Letter from Baghdad
Safety Regained, Al-Rabie Street Again Teems With Life
Tuesday, October 13, 2009
More than a year ago, al-Rabie Street, a two-mile swath of office buildings, apartments and homes, was a deserted stretch of Baghdad. Commercial life had stopped. Shops were either shut down or bombed out. Three hospitals catering to the wealthy closed when doctors, nurses and patients simply stopped coming. Their gates were barricaded with metal bars. Restaurants were driven out of business by roaming squads of masked men carrying rifles and ordering everyone, especially women, to comply with strict Islamic dress codes. Jeans were banned -- too Western. Barbers had to close or post signs saying they would do only traditional styles -- no crew cuts, no long hair, no spiky hairdos. One bookshop was burned twice because it sold the government-supported newspaper and magazines with pictures of unveiled women.
Along that urban landscape, there was hardly an intact window. One shop was particularly hard to miss. Inside, tucked behind shattered windows, were chandeliers and light fixtures intact and collecting dust. The shop had given rise to its own rumors. Some said the owner died in a car bomb blast that targeted a soldiers' checkpoint nearby. Others said he just ran for his life, leaving everything behind.
The slow death of al-Rabie Street began with the flare-up of the sectarian civil war in 2006. Within a few months, the majority of the Shiite families living in the Jami'a-Khadraa neighborhood, through which al-Rabie Street runs, were driven out of their homes by armed bands of Sunni extremists linked to a group known as the Islamic State of Iraq. Those who refused to leave were attacked. The men were usually killed, while women were allowed to leave unharmed as long as they left everything behind.
This summer, as the government slowly regained control of neighborhoods in western Baghdad, life started to return to the street. The Sunni insurgency was broken, with the help of a U.S.-backed militia, and Shiite militias went underground. Checkpoints proliferated as people returned to the streets. Sidewalks were rebuilt, new medians were constructed and solar-powered street lights were installed.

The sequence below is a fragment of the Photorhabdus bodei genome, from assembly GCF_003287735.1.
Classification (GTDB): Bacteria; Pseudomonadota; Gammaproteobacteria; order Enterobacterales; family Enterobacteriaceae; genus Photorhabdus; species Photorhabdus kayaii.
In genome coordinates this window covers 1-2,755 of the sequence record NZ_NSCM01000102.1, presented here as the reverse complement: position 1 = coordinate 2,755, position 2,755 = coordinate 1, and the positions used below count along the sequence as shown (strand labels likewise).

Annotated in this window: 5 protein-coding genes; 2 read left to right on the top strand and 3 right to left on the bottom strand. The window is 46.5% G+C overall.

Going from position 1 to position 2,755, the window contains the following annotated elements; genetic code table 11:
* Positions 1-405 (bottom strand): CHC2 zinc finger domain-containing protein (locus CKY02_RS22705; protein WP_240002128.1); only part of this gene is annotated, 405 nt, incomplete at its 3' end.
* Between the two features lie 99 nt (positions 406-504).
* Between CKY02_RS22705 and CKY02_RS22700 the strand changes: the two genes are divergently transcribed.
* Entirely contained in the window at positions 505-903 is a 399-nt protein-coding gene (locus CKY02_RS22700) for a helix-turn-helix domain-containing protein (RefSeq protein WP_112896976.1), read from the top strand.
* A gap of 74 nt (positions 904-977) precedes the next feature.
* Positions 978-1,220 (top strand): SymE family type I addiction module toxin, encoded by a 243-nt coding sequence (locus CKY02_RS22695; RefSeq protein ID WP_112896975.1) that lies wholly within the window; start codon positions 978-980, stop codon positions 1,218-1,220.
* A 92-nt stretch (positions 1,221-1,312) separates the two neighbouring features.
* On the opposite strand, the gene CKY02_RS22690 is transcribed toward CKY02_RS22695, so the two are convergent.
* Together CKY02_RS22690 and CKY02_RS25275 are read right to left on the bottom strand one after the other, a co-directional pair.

Windows were replaced by shining new glass imported from Turkey. A music shop boldly displayed a large poster of Dalli, a curvaceous Iraqi pop star, who has become famous the past two years. On Thursday and Friday nights, the shop loudly plays Iraqi pop music. Through the cacophony, wedding parties careen down the street. Ice cream shops have reopened, and at least one adds to the chorus with its own blaring pop tunes.
Restaurants reopened, and no less than three new ones started, with polished entrances and well-lighted billboards. Some have become more ambitious: one hole in the wall that served roasted chicken has graduated to a broader menu of Iraqi favorites: minced meat kebab, charcoaled mutton ribs and soaked tripe.
At midday, the street is bustling with the latest model cars and shoppers buying everything from doormats to computers. Food stalls and shops selling electric appliances, satellite receivers, household items and furniture dot both sides of the street, while construction on half-finished buildings has resumed.
At night, the street is well lit. Shops have small generators to provide them with power even when the national electric grid comes to a halt.
More often than not, the street feels serenely ordinary.
"Everybody's happy," Abdullah Khider said.
The owner of a shop selling cosmetics and perfumes, Khider sees the revival of al-Rabie Street as a blessing. His story is one of thousands of Iraqis who lived through years of violence only to embark on a new era that feels precarious but hopeful.
A machinist at a military plant south of Baghdad, he found himself jobless when American soldiers drove into the capital city in April 2003. To survive, he set up a stall selling household items. Soon, the violence forced him to close down. He left for Syria, where he stayed until last December. Hearing that security had improved, he returned to Baghdad, arriving on New Year's Eve.
"I wanted to make a new start with the new year," he said.
While in Syria, Khider worked at a cosmetics shop, where he learned the trade. On his return, he opened his own shop selling imported cosmetics. Within a few months, he hired a female assistant, who tends to female customers.
He is dressed in a smart suit and tie and smiling as he looks about his store. He said he has finally found the right job: a nice clean shop selling lipstick, false eyelashes, skin conditioners and other cosmetics.
"Business is good and getting better, as the street comes to life again," he said. "People feel safer. You can see them on the street as late as 10 at night, and they want to look better. So they come here to buy what makes them feel alive again."